446
447    def create_properties(self):
448        if self.property or self.backref:
449            return
450
451        kwargs = self.get_prop_kwargs()
452        if 'order_by' in kwargs:
453            kwargs['order_by'] = \
454                self.target._descriptor.translate_order_by(kwargs['order_by'])
455
456        # transform callable arguments
457        for arg in ('primaryjoin', 'secondaryjoin', 'remote_side',
458                    'foreign_keys'):
459            kwarg = kwargs.get(arg, None)
460            if callable(kwarg):
461                kwargs[arg] = kwarg()
462
463        # viewonly relationships need to create "standalone" relations (ie
464        # shouldn't be a backref of another relation).
465        if self.inverse and not kwargs.get('viewonly', False):
466            # check if the inverse was already processed (and thus has already
467            # defined a backref we can use)
468            if self.inverse.backref:
469                # let the user override the backref argument
470                if 'backref' not in kwargs:
471                    kwargs['backref'] = self.inverse.backref
472            else:
473                # SQLAlchemy doesn't like when 'secondary' is both defined on
474                # the relation and the backref
475                kwargs.pop('secondary', None)
476
477                # define backref for use by the inverse
478                self.backref = backref(self.name, **kwargs)
479                return
480
481        self.property = relation(self.target, **kwargs)
482        self.add_mapper_property(self.name, self.property)
483
484    def target(self):
485        if not self._target:
486            if isinstance(self.of_kind, EntityMeta):
487                self._target = self.of_kind
488            else:
489                collection = self.entity._descriptor.collection
490                self._target = collection.resolve(self.of_kind, self.entity)
491        return self._target
492    target = property(target)
493
494    def inverse(self):
495        if not hasattr(self, '_inverse'):
496            if self.inverse_name:
497                desc = self.target._descriptor
498                inverse = desc.find_relationship(self.inverse_name)
499                if inverse is None:
500                    raise Exception(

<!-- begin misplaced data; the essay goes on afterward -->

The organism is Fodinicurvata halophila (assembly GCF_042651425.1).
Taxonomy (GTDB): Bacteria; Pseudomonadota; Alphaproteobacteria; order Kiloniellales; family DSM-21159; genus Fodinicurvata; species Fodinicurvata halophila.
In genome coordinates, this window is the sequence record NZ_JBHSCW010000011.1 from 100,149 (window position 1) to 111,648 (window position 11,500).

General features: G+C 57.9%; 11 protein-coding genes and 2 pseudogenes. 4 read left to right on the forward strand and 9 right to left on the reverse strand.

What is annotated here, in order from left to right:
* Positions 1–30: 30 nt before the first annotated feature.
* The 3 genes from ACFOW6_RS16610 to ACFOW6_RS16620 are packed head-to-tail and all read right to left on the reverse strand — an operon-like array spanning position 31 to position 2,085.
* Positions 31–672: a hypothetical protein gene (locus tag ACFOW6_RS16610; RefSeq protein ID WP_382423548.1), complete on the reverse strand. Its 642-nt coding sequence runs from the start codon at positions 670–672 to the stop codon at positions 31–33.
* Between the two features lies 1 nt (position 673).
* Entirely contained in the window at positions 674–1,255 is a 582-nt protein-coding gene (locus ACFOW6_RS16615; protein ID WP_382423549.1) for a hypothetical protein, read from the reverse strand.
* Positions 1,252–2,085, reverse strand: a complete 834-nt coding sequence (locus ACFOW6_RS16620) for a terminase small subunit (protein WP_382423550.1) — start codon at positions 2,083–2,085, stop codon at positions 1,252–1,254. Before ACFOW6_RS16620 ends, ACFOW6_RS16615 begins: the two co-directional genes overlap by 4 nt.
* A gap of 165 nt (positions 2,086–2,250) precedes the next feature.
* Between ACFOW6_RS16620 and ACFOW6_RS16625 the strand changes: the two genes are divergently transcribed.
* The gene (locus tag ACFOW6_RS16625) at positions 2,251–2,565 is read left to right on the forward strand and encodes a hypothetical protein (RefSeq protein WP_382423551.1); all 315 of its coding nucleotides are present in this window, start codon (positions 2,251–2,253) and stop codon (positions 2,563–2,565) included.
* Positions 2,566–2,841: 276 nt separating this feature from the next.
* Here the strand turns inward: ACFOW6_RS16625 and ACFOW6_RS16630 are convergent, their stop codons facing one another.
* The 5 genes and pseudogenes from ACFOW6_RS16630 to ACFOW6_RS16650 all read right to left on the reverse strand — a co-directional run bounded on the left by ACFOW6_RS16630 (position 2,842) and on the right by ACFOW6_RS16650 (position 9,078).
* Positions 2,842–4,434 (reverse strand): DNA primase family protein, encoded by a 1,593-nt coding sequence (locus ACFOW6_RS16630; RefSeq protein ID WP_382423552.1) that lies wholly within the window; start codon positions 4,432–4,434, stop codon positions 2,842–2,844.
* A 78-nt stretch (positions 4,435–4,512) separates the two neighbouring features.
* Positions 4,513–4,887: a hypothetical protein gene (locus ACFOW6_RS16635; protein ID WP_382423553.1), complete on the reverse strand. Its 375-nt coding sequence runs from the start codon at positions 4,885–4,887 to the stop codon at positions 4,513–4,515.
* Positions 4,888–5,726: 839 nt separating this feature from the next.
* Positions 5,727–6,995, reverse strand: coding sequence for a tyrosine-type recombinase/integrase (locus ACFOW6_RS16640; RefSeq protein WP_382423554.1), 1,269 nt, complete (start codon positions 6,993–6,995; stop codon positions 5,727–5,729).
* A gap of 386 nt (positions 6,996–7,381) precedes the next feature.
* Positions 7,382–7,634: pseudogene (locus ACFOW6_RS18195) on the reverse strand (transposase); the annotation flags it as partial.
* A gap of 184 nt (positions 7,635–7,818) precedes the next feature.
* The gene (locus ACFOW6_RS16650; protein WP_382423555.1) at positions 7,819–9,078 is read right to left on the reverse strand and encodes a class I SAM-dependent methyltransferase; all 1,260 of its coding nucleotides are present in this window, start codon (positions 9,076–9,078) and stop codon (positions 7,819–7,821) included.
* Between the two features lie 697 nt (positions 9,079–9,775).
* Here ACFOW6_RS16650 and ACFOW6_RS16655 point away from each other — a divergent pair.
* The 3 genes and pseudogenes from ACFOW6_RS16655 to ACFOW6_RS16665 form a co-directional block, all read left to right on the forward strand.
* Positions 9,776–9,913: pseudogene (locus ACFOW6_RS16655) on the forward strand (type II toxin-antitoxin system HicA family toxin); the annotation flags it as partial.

501                              "Couldn't find a relationship named '%s' in "
502                              "entity '%s' or its parent entities."
503                              % (self.inverse_name, self.target.__name__))
504                assert self.match_type_of(inverse), \
505                    "Relationships '%s' in entity '%s' and '%s' in entity " \
506                    "'%s' cannot be inverse of each other because their " \
507                    "types do not form a valid combination." % \
508                    (self.name, self.entity.__name__,
509                     self.inverse_name, self.target.__name__)
510            else:
511                check_reverse = not self.kwargs.get('viewonly', False)
512                inverse = self.target._descriptor.get_inverse_relation(self,
513                            check_reverse=check_reverse)
514
515            self._inverse = inverse
516            if inverse and not self.kwargs.get('viewonly', False):
517                inverse._inverse = self
518
519        return self._inverse
520    inverse = property(inverse)
521
522    def match_type_of(self, other):
523        return False
524
525    def is_inverse(self, other):
526        # viewonly relationships are not symmetrical: a viewonly relationship
527        # should have exactly one inverse (a ManyToOne relationship), but that
528        # inverse shouldn't have the viewonly relationship as its inverse.
529        return not other.kwargs.get('viewonly', False) and \
530               other is not self and \
531               self.match_type_of(other) and \
532               self.entity == other.target and \
533               other.entity == self.target and \
534               (self.inverse_name == other.name or not self.inverse_name) and \
535               (other.inverse_name == self.name or not other.inverse_name)
536
537
538class ManyToOne(Relationship):
539    '''
540
541    '''
542
543    def __init__(self, of_kind,
544                 column_kwargs=None,
545                 colname=None, required=None, primary_key=None,
546                 field=None,
547                 constraint_kwargs=None,
548                 use_alter=None, ondelete=None, onupdate=None,
549                 target_column=None,